The potential consequences of global warming on this scale are so dire that they are difficult to comprehend. They include rising sea levels that could flood many low-lying areas and submerge some island nations, reduction in crop yields in tropical and sub-tropical areas, and an increasing number of dramatic floods and storms. IPCC warns of other nasty surprises, such as the paradoxical possibility that the slowing of the Gulf Stream will chill Western Europe.
It is getting increasingly difficult to find skeptics about the problem, but one of the few remaining is Paul Georgia, an environmental analyst at the Competitive Enterprise Institute, a Washington think tank that defends free market principles. He agreed there is a consensus that the earth is warming and that CO2 is rising.
"The scientific consensus breaks down over whether CO2 is the cause of global warming," Georgia said, "and whether catastrophic climate changes harmful to humans will necessarily result" from the warming trend. One big issue has to do with whether global warming will have self-correcting, negative feedback effects, or whether a small amount of global warming will be multiplied by positive feedback effects. These feedback assumptions have never been tested."
It looks like they soon will be. Thanks in part to the United State's rejection of Kyoto, few people believe global GHG emissions will come down in the foreseeable future.
The Pew Center on Global Climate Change, established three years ago in Arlington, Va., by the Pew Charitable Trusts, started with 13 companies. Its ranks have swollen to 33, and the Pew Center's president, Eileen Claussen, expects to have 40 by the end of the summer.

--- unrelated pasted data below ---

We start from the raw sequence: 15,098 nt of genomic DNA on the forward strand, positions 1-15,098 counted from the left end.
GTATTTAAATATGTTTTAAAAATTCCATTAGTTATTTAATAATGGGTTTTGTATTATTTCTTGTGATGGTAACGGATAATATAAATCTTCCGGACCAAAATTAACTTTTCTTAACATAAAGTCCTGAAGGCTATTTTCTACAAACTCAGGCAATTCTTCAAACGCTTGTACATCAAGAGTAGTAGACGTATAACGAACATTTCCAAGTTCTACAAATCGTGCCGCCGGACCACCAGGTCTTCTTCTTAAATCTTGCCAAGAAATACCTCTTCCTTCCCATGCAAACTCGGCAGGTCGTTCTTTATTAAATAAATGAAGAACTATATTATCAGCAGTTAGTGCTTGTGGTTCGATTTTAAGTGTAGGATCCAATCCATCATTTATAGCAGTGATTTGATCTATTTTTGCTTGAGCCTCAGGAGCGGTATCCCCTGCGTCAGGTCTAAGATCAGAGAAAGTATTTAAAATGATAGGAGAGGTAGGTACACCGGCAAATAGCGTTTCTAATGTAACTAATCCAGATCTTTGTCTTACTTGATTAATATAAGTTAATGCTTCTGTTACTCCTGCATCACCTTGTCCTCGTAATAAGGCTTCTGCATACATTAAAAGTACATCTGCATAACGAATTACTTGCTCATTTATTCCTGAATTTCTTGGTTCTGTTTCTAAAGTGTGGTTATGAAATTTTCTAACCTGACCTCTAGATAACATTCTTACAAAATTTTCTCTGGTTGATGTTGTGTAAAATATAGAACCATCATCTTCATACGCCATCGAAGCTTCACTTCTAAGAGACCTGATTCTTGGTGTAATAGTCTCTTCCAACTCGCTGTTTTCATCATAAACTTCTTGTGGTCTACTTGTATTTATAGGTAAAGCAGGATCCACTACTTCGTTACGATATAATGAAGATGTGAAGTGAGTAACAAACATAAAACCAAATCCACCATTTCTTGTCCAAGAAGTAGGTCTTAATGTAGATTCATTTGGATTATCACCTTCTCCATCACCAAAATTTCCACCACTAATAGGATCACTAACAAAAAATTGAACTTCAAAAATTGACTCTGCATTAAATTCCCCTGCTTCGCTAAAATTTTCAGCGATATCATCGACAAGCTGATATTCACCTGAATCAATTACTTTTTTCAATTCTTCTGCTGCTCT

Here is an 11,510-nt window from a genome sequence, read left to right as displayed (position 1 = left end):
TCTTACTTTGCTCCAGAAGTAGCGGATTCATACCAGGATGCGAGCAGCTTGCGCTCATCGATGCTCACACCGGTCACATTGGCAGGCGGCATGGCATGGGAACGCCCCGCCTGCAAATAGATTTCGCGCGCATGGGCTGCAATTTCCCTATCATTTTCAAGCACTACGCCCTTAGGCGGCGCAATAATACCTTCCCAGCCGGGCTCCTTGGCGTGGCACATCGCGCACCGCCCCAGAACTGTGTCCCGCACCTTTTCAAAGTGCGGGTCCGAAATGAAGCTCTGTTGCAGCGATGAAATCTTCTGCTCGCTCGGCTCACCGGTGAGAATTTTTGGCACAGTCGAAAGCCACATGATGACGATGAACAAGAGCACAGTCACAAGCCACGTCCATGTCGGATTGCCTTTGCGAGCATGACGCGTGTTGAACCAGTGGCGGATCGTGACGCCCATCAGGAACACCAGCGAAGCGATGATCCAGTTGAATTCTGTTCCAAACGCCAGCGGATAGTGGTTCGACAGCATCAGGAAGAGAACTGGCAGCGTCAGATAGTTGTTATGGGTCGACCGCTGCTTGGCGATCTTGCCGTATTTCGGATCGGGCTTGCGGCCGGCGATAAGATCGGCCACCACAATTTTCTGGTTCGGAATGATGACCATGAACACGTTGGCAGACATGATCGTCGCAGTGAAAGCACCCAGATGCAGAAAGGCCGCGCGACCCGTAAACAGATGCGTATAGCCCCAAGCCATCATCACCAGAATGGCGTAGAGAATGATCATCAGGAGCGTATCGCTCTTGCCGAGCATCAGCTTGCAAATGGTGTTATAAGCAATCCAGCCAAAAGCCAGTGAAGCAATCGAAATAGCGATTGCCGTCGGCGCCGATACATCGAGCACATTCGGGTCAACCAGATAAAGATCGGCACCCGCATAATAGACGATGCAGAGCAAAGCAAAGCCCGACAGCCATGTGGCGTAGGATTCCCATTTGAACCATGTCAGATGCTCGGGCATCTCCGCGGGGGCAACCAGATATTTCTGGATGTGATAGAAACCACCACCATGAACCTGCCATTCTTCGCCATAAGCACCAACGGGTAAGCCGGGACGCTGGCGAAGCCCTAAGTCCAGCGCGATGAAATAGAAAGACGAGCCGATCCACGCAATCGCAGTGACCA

Joining Pew means a company agrees to serious global warming principles of policy and practice. Members must "accept the views of most scientists that enough is known about the science and environmental impacts of climate change for us to take actions to address its consequences." The Kyoto Protocol is accepted as "a first step in this process."
In practical terms, Pew Center companies agree to inventory their total GHG emissions, then set and meet targets for emission reductions.
Such demanding criteria no doubt have deterred many would-be members, but not such corporate heavyweights as DuPont, Boeing, Toyota, BP, Alcoa, Intel, IBM, Maytag, Sunoco, United Technologies and Baxter International.
Claussen, who before joining Pew was the assistant secretary of state for Oceans and International Environmental and Scientific Affairs, believes there are a mix of reasons why companies are getting serious about global warming:
Immediate cost savings. The easiest, most obvious way to cut GHG emissions is to become more energy efficient, and this can result in significant reductions in operating costs.
Seat at the table. Many businesses believe government regulation of GHG emissions is inevitable, and they figure that if they act now, they can influence the shape of future rules.
Experience. If controls on GHG emissions are inevitable, being prepared and gaining experience on how to do it will give companies a competitive advantage. This is an especially powerful motive for companies with European operations, where regulation is already a certainty.
Desire to be part of the solution. Although businesses are not altruistic, Claussen thinks most companies believe the science and want to be part of the solution, not part of the problem.
Vision. Companies want to position themselves for a future that will rely less and less on carbon fuels.